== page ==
Sit on the edge of the bed with your feet on the floor. Lay your head down sideways and tuck your feet up onto the bed so you are lying on one side. Keep your head in a fixed position, focusing on the head of an imaginary person stood about six feet from the bed. Lie still until the dizziness (if any) subsides. Return to the sitting position for 30 seconds then lie down on the opposite side, keeping your eyes fixed at that same imaginary point. The Brandt-Daroff Maneuver should be done three times a day and repeated five times per session for two weeks.

  1. Epley Maneuver for DPPV

Sit on the bed with your legs stretched out in front toward the foot of the bed. Turn the head 90 degrees to the left then lie down on your back, maintaining the head’s position. After 30 seconds, move the head to the right side and rest another 30 seconds. Roll the body onto the right side for 30 seconds then sit up in the original position. Rest for one minute. Repeat the cycle three times as a healthy habit for helping to alleviate BPPV each night before sleep.

If these maneuvers do not cure vertigo within two weeks, sufferers should consult their doctor to diagnose the cause.

 

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Can Melatonin Help During Menopause?

by Institute for Vibrant Living

Many women dealing with menopausal symptoms experience disruptions in their sleep cycles. This can exacerbate some of the other side effects such as increased anxiety, depression, trouble focusing, memory lapses, hot flashes and a decreased libido, just to name a few. The good news is that increasing shows that melatonin supplements can be an effective menopause treatment to help you get more rest and relief.  

Can melatonin treatment relieve symptoms of menopause?

What Is Melatonin?

Melatonin is a hormone our bodies produce naturally in the pineal gland of the brain. It assists in the smooth operation of several bodily functions such as:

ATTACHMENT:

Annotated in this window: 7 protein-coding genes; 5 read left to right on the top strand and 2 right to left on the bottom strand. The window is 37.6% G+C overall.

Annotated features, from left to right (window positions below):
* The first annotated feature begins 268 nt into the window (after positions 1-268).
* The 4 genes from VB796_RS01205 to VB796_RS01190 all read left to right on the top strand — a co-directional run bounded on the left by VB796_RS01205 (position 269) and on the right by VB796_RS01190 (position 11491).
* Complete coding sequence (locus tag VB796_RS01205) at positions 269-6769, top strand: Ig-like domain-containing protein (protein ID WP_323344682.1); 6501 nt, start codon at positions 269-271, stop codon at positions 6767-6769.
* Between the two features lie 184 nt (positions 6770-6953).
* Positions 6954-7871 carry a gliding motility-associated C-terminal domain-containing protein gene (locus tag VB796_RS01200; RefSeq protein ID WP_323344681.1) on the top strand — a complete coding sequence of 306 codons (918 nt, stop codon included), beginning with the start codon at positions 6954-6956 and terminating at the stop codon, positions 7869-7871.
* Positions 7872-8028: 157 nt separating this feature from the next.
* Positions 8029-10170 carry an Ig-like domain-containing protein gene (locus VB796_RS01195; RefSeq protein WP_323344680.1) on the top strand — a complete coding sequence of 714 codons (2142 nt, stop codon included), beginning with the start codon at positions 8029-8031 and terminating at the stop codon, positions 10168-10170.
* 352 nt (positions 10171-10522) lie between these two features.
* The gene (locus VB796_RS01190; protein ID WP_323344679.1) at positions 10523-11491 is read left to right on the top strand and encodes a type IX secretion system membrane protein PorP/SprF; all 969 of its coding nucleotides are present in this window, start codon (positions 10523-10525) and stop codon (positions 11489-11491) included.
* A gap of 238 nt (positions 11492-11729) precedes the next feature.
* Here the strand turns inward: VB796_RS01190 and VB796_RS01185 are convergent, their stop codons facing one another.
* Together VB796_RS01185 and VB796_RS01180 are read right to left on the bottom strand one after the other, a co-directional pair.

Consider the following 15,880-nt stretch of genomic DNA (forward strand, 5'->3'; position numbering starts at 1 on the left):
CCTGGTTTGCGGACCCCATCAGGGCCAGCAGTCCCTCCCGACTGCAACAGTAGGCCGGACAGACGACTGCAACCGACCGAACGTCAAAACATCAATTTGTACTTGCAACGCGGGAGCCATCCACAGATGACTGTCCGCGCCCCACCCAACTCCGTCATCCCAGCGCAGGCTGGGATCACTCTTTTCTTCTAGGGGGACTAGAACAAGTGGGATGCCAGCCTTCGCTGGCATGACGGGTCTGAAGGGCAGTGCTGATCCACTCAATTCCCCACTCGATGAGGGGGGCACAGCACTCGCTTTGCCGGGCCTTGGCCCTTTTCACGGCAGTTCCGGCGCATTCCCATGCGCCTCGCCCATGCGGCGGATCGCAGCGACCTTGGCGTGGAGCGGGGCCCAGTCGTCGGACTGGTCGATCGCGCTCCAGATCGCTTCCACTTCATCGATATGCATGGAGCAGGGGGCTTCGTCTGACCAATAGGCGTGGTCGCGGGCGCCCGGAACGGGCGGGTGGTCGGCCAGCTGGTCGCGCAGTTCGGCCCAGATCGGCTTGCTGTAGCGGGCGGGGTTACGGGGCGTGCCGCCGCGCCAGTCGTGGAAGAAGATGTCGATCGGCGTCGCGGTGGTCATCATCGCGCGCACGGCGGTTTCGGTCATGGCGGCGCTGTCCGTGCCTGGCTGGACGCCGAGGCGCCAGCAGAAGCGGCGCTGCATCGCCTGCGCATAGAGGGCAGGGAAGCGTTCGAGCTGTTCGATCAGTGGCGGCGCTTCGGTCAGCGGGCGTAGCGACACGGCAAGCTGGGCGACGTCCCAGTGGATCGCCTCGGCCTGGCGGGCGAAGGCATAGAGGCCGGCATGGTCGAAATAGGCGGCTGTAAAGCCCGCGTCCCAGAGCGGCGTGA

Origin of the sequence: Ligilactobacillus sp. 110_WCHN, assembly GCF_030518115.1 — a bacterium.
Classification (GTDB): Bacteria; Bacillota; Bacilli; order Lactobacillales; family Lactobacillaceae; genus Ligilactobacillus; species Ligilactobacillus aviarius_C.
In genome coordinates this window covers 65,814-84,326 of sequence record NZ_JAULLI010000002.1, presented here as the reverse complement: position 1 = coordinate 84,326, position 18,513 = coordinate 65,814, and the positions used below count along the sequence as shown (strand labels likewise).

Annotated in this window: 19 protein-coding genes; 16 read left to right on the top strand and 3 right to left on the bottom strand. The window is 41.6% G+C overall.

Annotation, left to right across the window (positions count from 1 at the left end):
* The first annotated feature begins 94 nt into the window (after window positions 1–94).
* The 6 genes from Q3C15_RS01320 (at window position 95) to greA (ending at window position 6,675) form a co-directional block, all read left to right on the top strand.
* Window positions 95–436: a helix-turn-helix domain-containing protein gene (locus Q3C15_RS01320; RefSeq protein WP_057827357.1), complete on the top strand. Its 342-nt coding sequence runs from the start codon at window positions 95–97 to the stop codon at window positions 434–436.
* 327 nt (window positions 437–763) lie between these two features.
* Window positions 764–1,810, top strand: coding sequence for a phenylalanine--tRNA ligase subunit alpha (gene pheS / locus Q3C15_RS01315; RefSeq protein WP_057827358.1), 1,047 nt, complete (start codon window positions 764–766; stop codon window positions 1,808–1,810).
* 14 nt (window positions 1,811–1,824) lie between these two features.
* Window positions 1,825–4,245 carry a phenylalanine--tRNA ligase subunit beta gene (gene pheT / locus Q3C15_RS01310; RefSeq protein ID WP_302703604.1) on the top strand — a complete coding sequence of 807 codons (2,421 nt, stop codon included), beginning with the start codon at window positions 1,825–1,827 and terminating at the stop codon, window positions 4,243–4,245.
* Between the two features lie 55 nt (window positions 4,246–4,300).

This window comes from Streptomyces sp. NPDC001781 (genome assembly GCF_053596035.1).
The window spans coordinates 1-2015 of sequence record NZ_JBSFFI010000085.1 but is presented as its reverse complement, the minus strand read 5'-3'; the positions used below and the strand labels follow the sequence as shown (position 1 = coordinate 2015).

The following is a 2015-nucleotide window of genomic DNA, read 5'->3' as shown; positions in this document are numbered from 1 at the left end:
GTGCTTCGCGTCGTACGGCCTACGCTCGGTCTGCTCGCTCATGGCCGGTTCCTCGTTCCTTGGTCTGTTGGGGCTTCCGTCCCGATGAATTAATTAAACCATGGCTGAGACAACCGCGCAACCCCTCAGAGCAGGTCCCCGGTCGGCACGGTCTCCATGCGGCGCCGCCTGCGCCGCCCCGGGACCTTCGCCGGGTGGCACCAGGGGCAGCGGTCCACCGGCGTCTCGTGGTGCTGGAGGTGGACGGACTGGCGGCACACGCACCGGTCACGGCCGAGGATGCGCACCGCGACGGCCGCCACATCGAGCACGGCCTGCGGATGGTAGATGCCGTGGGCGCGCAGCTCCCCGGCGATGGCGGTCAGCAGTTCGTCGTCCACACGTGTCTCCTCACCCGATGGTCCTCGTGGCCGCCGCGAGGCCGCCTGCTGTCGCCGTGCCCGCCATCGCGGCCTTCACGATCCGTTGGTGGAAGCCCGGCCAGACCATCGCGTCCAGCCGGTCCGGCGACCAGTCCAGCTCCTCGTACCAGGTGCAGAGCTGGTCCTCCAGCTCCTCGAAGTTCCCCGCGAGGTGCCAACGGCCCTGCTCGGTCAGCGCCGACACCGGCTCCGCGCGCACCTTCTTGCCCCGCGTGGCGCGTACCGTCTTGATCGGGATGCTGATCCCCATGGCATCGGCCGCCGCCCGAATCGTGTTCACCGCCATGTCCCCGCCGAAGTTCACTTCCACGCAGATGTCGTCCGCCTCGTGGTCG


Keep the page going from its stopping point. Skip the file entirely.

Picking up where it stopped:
• Regulating the release of the female reproductive hormones like estrogen, progesterone, effecting the frequency and duration of menstrual cycles
  • Promoting the quality and duration of sleep
  • It is a naturally produced antioxidant with anti-inflammatory properties to help the body repair itself. It has a protective effect on your heart by helping to lower blood pressure and regulate cholesterol levels

Low levels of melatonin have been linked to an increased risk for developing breast and prostate cancer, and have more recently linked to ADHD symptoms in children. 

At optimum levels, melatonin can help improve conditions like:

  • Sunburn
  • IBS (irritable bowel syndrome)
  • Pain regulation
  • Digestion
  • Epilepsy 

Melatonin as a Menopause Treatment

Trouble focusing, memory lapses, increased anxiety and feelings of depression, all common symptoms of menopause, are made worse by a lack of quality sleep.  Many women going through menopause have trouble falling asleep, and even after they do, they often wake up because of a hot flash. They may fall asleep, but rouse frequently during the night and have trouble going back to sleep.

As we age our production of the sleep hormone begins to decline, along with estrogen and progesterone. Children have high levels of melatonin, whereas adults in their late 40s, 50s and 60s and beyond have much lower levels. Melatonin supplements can increase levels to promote drowsiness and keep you asleep for longer stretches.  It can also help you fall back to sleep when a hot flash wakes you up.  In addition, the increased shut-eye can help you deal with stress more effectively, decrease anxiety and give you greater mental clarity.

Related:  Sleep Deprivation: Is it Dangerous to Your Health?

Along with melatonin supplements try these tips to help you unwind and fall asleep more easily:

  • Do not eat within two hours of going to bed
  • Avoid alcohol, caffeine and other stimulants as much as possible
  • Try natural fiver sheets and pajamas to help whisk away sweat from hot flashes
  • Drop the temperature in your bedroom to about 68 degrees
  • Turn off the TV, put away your tablet and smart phone since the backlight on these electronic devices interferes with the natural release of melatonin